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“Through field asset management, DCI Group mobilized hundreds of small business owners across the country to successfully reframe a high-profile issue before Congress,” the case study stated.
DCI scheduled and prepared small-business owners for 264 personal meetings with members and staff, the document added. In addition, the firm “conducted five fly-ins,” where more than 300 small-business owners urged their senators and representatives to support swipe fee legislation.
To trigger an LDA filing, a paid advocate must make at least two lobbying contacts with covered government officials and spend at least 20 percent of his or her time on lobbying activities.
“We didn’t come anywhere near the threshold for lobbying,” DCI Group spokesman Craig Stevens said. “We are very diligent to honor the letter and spirit of all the rules and regulations that Congress has set forth.”
Stevens added: “The reality is there were thousands of small- and large-business owners who engaged in this debate and talked with their local representatives about the harmful impact that swipe fees were having on their business. These people took part in the democratic process, and Congress and the president heard them and ultimately enacted legislation that helped them compete more effectively in the marketplace. We were proud to be partners with them.”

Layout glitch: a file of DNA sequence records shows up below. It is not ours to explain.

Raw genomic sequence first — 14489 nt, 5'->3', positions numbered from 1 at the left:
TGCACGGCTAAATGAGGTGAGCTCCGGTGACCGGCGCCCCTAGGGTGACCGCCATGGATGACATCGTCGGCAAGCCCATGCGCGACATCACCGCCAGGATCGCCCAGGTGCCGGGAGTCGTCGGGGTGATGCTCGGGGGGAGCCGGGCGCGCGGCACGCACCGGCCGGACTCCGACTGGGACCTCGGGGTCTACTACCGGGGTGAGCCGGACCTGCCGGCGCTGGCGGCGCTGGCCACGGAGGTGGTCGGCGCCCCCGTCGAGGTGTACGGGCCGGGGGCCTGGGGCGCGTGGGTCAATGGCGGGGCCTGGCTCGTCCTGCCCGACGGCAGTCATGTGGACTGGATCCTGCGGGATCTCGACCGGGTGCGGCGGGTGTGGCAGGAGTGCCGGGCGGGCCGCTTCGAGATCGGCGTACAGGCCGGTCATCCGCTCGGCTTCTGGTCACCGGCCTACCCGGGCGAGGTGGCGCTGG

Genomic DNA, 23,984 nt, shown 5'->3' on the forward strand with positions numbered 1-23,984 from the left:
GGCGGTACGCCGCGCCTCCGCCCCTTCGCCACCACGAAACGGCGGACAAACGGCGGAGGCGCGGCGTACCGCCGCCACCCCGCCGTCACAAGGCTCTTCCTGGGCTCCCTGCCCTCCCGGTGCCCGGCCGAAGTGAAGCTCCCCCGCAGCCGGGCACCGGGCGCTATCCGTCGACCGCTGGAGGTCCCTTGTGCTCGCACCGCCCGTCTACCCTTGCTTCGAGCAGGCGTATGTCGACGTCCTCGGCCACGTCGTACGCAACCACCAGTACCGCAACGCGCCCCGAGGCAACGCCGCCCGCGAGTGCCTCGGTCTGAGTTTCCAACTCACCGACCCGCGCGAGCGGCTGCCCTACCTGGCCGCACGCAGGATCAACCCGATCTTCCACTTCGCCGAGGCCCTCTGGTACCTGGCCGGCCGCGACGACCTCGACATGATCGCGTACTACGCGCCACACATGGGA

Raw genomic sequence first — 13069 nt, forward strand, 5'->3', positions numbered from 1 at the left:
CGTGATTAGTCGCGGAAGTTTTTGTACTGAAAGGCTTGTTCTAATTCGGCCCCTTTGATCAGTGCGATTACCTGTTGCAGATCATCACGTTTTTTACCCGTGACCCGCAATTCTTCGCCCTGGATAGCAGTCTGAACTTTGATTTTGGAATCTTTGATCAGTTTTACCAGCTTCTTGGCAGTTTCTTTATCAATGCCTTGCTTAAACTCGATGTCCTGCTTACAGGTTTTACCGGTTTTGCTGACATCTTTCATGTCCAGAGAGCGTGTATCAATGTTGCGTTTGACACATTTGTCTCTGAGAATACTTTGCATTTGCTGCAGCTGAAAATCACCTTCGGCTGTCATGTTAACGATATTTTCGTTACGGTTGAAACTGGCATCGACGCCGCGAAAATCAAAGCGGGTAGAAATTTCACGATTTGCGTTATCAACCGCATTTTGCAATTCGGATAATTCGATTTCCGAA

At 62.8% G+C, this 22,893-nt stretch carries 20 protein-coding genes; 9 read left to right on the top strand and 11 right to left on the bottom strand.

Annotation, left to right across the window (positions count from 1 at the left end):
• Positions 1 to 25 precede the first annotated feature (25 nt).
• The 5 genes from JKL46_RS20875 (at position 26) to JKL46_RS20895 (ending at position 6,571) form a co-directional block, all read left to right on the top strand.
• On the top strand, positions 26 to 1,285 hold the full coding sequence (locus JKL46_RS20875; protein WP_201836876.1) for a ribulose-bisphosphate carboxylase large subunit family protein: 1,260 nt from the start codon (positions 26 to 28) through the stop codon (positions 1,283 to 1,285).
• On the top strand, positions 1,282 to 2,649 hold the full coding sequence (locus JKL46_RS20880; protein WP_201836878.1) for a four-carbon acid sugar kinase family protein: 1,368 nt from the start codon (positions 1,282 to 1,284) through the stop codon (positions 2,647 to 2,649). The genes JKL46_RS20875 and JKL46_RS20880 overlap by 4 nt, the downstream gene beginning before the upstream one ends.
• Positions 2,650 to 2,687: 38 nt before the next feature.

The swipe fee matter was addressed in the retail industry’s favor in the Dodd-Frank financial regulation law. RILA spokesman Brian Dodge called DCI “an integral part of this comprehensive campaign.”
“DCI helped us reach out even further,” Dodge said. “Their task, among other things, was to help us identify and engage other merchants who shared our perspective and then give them the tools to turn their frustrations into communications with their lawmakers.”
Sarah Bryner, research director for the Center for Responsive Politics, which tracks lobbying data, said the DCI case study shows that much of what K Street firms do can go undisclosed.
“A lot of activity that a normal person calls lobbying falls through these cracks and never makes it on to the public record,” she said. “I think that’s unfortunate.”